One insider says: “IMG has chosen to fold football into its TV arm, which is hardly surprising given its strength in the area. But it also shows the power TWI has within IMG. The TV people know they are the cash cow, and want leading positions in the company. What the events and consultancy people will make of this will be interesting.”

But there are also more prosaic reasons for the recent corporate restructure. Few were surprised when IMG Europe president Eric Drossart admitted the company was investigating the withdrawal of business from the field of player management, which is an industry where individual agents continue to prosper at the expense of the corporate giants.

As Matthew Patten, chief executive of entertainment group SP Active, says: “In football, chemistry can be as important as commercial clout. IMG is a very commercial company, whereas player management is a very personal business.”

An estimated 15 per cent of employees were made redundant in the football division, including key figures such as managing director Philip Grother and senior executive Philip Hauber. While the company still manages European sportsmen and -women, Drossart says the company is likely to sell parts of the business to focus on its core interest of TV rights.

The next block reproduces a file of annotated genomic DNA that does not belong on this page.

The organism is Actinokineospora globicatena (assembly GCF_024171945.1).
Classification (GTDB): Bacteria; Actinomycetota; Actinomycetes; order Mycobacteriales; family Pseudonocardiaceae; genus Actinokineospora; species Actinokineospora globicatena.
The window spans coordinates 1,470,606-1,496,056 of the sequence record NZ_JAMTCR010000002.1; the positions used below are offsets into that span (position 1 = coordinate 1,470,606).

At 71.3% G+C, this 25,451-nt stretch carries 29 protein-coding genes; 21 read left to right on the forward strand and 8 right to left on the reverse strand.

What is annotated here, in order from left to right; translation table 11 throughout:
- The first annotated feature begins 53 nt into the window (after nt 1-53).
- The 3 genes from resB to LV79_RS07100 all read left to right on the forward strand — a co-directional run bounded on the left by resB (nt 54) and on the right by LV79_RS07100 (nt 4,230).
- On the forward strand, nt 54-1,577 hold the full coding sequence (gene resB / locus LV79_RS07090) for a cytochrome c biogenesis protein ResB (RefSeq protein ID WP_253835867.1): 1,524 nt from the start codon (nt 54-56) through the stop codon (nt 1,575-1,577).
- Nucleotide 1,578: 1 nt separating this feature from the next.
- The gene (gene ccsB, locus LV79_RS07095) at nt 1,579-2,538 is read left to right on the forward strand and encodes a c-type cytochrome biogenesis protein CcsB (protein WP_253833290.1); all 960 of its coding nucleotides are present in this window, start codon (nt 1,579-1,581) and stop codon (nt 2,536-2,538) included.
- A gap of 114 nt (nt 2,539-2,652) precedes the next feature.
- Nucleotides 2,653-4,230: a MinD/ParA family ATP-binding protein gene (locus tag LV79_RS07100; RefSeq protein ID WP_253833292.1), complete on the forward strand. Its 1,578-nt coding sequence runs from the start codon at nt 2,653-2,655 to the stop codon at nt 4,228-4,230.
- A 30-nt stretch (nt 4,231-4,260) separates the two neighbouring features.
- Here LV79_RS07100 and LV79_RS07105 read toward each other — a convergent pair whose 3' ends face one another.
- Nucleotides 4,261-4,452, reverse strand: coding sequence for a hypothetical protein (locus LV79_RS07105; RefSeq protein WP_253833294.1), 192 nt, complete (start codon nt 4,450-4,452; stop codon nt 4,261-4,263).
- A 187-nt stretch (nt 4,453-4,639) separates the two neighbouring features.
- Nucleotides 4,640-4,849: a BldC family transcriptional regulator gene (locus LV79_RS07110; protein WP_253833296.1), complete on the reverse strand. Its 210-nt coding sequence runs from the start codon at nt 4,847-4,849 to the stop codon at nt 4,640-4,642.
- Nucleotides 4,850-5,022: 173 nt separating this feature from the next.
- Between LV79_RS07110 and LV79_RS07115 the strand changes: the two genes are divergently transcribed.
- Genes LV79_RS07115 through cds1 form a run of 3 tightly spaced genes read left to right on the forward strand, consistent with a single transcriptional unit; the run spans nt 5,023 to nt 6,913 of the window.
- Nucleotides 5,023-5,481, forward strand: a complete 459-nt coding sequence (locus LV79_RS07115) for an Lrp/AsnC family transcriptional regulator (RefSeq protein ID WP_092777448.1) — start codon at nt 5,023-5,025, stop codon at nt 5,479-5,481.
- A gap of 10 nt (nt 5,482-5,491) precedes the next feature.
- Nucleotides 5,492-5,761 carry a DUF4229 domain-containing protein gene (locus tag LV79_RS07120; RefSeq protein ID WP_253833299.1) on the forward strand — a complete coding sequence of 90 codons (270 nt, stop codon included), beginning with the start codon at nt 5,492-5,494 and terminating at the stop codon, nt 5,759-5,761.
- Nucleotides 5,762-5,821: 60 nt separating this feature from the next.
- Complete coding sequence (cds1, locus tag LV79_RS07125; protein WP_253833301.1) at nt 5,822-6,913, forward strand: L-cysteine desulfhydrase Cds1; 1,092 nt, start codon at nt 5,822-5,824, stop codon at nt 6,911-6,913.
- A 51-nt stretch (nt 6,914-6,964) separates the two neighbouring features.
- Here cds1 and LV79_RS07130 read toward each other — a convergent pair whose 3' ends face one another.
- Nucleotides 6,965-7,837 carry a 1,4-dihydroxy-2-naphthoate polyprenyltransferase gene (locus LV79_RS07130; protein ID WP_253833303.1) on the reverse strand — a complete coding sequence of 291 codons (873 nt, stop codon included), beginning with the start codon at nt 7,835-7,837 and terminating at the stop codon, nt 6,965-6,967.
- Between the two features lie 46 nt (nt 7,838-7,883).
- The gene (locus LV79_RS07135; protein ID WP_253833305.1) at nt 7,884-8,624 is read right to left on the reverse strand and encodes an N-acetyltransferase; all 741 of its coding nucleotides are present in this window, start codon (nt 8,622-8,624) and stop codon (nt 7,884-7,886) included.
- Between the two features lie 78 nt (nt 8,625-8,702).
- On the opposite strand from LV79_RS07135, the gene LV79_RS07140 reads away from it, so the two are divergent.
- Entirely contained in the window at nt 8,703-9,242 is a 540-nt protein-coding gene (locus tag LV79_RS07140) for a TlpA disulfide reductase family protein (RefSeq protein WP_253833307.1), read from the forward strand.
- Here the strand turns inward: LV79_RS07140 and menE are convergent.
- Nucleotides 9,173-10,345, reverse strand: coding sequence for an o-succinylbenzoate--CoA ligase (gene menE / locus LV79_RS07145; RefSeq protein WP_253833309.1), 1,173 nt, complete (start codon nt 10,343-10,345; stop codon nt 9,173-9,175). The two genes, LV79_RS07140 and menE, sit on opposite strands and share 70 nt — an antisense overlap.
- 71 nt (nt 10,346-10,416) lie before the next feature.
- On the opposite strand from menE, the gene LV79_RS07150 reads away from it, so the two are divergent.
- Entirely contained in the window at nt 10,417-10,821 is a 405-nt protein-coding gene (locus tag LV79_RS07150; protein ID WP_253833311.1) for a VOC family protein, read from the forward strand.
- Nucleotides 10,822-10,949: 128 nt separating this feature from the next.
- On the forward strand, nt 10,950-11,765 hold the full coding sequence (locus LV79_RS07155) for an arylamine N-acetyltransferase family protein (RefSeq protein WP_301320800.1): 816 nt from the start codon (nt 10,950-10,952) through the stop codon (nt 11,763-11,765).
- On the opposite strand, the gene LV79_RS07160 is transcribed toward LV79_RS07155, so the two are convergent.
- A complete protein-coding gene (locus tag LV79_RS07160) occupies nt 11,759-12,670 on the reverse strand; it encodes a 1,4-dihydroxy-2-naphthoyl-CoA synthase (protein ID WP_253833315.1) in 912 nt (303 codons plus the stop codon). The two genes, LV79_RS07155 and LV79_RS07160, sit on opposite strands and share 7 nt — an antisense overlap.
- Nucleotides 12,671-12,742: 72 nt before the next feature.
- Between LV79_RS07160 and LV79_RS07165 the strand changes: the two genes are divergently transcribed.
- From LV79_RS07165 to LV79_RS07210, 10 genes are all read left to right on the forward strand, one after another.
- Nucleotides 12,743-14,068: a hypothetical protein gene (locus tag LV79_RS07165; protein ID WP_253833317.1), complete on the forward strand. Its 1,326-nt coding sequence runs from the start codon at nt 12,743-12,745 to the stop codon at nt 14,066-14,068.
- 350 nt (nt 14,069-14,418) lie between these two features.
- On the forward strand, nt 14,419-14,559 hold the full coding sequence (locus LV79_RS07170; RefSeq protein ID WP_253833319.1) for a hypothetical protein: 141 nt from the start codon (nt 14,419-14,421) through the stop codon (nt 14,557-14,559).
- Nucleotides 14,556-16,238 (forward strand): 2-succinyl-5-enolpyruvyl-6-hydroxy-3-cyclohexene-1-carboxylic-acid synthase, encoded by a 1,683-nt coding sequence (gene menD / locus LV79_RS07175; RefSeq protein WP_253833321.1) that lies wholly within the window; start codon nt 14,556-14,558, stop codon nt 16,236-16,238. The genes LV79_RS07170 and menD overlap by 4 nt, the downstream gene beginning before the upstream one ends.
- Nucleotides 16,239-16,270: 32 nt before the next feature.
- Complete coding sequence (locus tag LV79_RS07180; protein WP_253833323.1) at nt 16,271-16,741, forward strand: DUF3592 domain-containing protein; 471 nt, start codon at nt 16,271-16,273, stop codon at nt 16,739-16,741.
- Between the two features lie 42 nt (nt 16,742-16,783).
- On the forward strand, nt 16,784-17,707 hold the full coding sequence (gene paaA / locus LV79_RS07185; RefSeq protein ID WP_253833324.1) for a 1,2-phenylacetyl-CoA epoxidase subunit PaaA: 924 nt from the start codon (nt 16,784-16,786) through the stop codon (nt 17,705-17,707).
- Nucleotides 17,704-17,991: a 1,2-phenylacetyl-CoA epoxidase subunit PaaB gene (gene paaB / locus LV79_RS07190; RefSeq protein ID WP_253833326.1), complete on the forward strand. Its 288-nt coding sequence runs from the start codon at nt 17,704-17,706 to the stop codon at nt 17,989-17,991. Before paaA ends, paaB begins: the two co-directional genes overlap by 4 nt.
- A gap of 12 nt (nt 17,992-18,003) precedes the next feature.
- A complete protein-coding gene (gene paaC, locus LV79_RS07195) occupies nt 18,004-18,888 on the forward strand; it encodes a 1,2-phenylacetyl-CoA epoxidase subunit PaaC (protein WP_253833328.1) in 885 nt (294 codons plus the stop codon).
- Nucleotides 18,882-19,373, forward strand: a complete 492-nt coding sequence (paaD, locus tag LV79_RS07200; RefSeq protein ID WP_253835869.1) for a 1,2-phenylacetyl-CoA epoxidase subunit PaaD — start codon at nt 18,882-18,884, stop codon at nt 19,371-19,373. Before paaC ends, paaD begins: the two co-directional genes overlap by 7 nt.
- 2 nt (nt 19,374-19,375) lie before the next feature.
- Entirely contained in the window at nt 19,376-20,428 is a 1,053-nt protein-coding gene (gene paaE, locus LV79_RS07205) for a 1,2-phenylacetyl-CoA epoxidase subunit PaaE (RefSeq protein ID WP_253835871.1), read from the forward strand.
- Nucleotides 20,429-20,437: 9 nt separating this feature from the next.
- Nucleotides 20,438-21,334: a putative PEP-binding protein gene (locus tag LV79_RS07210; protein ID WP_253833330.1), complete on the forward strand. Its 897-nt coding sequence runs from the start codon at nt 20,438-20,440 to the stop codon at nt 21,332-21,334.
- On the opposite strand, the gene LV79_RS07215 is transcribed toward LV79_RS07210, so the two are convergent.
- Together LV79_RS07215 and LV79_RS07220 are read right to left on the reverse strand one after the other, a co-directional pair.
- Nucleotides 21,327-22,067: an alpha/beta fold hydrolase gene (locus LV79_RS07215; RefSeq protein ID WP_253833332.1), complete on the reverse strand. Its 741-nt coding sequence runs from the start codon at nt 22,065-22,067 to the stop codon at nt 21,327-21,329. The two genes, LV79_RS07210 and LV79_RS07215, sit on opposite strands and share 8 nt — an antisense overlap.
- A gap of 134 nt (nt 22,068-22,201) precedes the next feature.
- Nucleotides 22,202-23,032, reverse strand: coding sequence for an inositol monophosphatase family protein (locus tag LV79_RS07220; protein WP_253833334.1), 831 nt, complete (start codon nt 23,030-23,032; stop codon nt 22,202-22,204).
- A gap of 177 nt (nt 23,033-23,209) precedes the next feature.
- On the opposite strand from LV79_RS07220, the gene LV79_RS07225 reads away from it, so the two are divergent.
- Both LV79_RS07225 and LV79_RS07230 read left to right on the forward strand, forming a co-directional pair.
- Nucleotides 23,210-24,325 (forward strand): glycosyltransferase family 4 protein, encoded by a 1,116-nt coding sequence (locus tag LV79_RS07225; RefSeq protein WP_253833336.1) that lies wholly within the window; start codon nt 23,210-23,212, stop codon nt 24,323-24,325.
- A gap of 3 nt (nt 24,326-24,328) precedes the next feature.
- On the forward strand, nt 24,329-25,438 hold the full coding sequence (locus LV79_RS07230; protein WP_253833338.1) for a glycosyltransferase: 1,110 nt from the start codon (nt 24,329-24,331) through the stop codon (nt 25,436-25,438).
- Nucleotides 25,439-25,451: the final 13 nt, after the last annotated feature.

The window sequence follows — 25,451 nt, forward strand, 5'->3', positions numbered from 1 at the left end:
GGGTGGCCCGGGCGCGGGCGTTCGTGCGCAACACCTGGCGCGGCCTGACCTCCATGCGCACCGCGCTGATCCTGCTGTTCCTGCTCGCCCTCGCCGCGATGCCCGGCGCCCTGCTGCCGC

He adds: “There has been no resolution on the player-management business. We do still own it, but it is a very personal business to those made redundant.”

Drossart says that television is the centre of IMG’s football business – with only 15 per cent of the division’s revenue derived from other sources – which makes TWI the natural home for the company’s football division. Eight members of staff were moved from IMG Football into TWI as part of the shift.

IMG responded to the news broken by Marketing Week with a statement that it is still aggressively involved across the football industry, although a spokesman admitted that there has been a reorganisation. He would not comment further on the move out of player management.